So...pumpkin picking. It sounded fun. Facebook was full of pictures of how fun it was last year. The weather was great, although I did pack some waterproofs and wellies just in case, and into the car we all got. We knew it was an hour away and was going to be hard to find, but who needs to worry about that these days, we all have sat nav. Or do we...turned out the Bee had posted an acorn into the cigarette lighter the day before. Grizzly removed the acorn, but we no longer have a working socket for sat nav...the ramifications of this are yet to sink in, frankly.
Anyway, I found the road atlas, and the village in Kent we were heading for (which, needless to say, was situated exactly where two pages with a huge gap and spiral binding met), and started navigating like it was 1985 again.
Happily the radio has yet to be screwed over by the kids, so we were able to listen to the ten songs Heart FM play on repeat, interspersed with severe weather warnings and suggestions that perhaps it might be safer not to drive in Kent if it could be avoided, as Storm Brian had made landfall.
Finding remote places without sat nav is actually very hard, particularly as there is an assumption every vehicle has one that is working, and proper directions are no longer necessary. Our first attempt to leave the main road was a disaster. I tried turning sat nav on to see if we could use the residual battery power long enough to at least work out which direction we should be facing. It was unable to locate any satellites. Eventually Grizzly decided to take a tiny road that clearly only went to a church, and was very clearly signposted 'Church'. I started seething from the back seat and was mid-rant about him wasting our time and fuel when, against all the odds, en route to said church was a sign for the pumpkin field. They're quite a sight, it has to be said, and the Bee announced pumpkin picking was her best thing ever.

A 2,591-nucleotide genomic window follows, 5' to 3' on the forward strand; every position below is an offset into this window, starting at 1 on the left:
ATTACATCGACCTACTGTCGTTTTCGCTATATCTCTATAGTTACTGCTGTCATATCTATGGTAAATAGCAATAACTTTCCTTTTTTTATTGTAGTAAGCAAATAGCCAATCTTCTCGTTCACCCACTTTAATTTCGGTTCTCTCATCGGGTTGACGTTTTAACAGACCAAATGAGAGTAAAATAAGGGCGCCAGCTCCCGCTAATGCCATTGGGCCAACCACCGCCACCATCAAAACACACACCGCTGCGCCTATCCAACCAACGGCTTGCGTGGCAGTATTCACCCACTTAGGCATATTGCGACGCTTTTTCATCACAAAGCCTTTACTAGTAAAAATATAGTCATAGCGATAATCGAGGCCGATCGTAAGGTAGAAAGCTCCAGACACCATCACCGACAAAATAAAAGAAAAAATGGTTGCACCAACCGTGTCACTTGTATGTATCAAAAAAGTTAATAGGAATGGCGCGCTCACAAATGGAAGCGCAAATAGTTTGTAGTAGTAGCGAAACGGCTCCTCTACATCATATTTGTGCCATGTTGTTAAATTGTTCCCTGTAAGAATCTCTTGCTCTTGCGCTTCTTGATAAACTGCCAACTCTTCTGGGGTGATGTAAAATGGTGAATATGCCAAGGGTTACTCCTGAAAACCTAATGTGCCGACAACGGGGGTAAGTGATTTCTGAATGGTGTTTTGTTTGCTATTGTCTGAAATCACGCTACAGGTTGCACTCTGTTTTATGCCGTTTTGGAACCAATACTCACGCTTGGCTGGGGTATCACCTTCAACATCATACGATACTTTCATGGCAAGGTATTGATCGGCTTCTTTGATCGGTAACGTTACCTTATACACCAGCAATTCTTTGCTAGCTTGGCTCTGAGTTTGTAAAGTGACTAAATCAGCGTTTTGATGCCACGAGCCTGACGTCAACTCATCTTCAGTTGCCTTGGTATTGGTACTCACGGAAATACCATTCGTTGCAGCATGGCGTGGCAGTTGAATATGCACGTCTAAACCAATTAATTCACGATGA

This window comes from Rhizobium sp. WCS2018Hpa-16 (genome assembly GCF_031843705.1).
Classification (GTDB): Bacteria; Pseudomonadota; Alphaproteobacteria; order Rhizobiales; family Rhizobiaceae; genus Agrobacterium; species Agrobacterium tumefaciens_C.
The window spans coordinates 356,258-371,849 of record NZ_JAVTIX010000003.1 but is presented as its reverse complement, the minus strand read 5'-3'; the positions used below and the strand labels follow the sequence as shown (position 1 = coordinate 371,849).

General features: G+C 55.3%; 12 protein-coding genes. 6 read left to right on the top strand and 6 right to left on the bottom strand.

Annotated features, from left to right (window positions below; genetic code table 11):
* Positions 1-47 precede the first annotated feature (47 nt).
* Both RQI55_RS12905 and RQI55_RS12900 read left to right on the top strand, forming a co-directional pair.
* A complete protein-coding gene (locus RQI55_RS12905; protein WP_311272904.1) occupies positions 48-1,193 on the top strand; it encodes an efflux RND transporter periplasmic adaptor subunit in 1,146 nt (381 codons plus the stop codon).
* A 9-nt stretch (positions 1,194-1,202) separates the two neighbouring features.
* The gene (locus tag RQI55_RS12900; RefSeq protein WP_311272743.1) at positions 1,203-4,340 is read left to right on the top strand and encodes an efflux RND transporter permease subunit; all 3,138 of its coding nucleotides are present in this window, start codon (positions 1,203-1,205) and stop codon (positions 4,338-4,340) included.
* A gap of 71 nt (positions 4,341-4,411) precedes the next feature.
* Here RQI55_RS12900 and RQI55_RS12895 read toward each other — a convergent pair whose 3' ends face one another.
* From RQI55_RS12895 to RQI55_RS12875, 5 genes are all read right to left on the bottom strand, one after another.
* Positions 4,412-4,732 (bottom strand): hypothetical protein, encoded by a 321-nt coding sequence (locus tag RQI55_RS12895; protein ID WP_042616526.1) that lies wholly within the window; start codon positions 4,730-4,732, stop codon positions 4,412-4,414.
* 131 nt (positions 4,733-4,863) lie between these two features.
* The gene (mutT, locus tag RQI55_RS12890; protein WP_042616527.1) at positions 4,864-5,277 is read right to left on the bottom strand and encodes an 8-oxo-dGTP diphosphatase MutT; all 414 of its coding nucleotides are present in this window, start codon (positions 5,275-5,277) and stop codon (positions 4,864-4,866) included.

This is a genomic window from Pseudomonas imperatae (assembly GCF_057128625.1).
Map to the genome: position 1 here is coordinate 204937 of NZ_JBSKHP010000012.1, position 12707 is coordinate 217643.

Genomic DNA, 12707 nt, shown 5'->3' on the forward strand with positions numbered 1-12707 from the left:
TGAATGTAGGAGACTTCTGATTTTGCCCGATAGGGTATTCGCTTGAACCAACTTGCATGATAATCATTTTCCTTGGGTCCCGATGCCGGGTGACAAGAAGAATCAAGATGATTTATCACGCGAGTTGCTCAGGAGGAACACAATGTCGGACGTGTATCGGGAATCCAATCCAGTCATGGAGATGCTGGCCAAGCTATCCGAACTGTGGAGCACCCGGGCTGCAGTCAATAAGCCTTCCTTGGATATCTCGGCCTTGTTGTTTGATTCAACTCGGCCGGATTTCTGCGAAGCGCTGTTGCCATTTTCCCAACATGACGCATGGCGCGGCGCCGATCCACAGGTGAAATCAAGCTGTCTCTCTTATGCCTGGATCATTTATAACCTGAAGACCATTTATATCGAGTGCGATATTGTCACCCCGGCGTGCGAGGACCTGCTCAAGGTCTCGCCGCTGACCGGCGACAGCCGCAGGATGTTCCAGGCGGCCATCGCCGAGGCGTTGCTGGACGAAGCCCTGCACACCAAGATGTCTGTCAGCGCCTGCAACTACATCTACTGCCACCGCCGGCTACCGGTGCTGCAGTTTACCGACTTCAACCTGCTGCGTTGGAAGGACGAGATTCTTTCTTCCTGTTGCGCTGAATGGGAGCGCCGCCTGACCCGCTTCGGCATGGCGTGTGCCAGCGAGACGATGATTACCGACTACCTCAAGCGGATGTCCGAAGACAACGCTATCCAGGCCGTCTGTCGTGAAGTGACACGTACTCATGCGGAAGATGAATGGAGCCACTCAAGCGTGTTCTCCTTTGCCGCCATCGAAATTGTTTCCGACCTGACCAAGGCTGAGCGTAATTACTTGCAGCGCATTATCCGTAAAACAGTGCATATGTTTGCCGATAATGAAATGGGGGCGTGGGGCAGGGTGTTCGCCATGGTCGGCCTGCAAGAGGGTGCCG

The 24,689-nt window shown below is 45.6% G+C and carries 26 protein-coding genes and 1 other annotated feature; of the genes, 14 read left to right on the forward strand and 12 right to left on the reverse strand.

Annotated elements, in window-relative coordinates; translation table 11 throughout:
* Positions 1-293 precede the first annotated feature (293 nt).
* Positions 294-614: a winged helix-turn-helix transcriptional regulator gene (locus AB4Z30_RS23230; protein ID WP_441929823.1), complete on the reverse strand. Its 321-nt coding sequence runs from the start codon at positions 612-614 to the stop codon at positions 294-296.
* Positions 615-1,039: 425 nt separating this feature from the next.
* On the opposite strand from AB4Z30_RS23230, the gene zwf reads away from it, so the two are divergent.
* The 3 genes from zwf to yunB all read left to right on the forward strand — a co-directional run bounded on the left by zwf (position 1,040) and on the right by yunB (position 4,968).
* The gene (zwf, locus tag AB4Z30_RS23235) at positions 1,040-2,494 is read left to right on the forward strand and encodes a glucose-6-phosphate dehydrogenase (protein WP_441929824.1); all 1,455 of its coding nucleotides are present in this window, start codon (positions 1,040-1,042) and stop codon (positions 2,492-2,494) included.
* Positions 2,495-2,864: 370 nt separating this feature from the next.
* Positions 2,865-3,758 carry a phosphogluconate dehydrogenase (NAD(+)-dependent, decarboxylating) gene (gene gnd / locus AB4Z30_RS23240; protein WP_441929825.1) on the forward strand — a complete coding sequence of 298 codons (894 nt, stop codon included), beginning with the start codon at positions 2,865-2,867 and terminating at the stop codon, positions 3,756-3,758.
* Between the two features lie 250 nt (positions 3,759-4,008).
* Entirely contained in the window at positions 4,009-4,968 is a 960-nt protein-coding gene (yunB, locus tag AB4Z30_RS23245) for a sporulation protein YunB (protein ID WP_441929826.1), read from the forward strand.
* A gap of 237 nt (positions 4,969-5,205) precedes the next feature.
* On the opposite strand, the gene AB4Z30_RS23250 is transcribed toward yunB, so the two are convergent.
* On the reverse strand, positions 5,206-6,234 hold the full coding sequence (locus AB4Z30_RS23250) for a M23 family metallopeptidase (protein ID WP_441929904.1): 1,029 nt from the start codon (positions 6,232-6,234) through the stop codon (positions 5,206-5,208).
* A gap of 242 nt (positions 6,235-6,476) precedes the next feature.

The skies had started to darken, and I thought it would be prudent for everyone to wear their waterproofs. By the time we were ready, it was hailing sideways and the Bear had been blown over twice while standing next to the car. In the extraordinarily long time it took us to get the 50m from the car to the field, he'd been blown over again. In fact a large teenage girl was also blown over, landing right at our feet. I think it was being whipped with icy rain whilst unable to stand that really did for him though.
We got to the field, chucked 4 pumpkins into the wheelbarrow, then battled our way to a disabled Portaloo I spotted by a distant hedge. Once we'd managed to prise the door open against the wind, we all sheltered. For a few seconds it was silent. Then the Bee declared 'Mummy, I never want to come pumpkin picking again'. I began to wonder if the five of us were enough to keep the Portaloo on the ground if a gust suddenly caught it. And I also began to wonder whether I had truly ever been soaked to the skin before, because now I really properly was. Grizzly and I made a plan that I would try and get back to the car with the kids, while he paid for the s@dding pumpkins, which I was assuming by now they would just give us out of pity. They didn't.
By the time we had all thawed out enough to stop crying and put our seatbelts on, I suddenly noticed the sun was out, and there was the merest hint of a breeze.
In case anyone is wondering, pumpkins are available in all major supermarkets.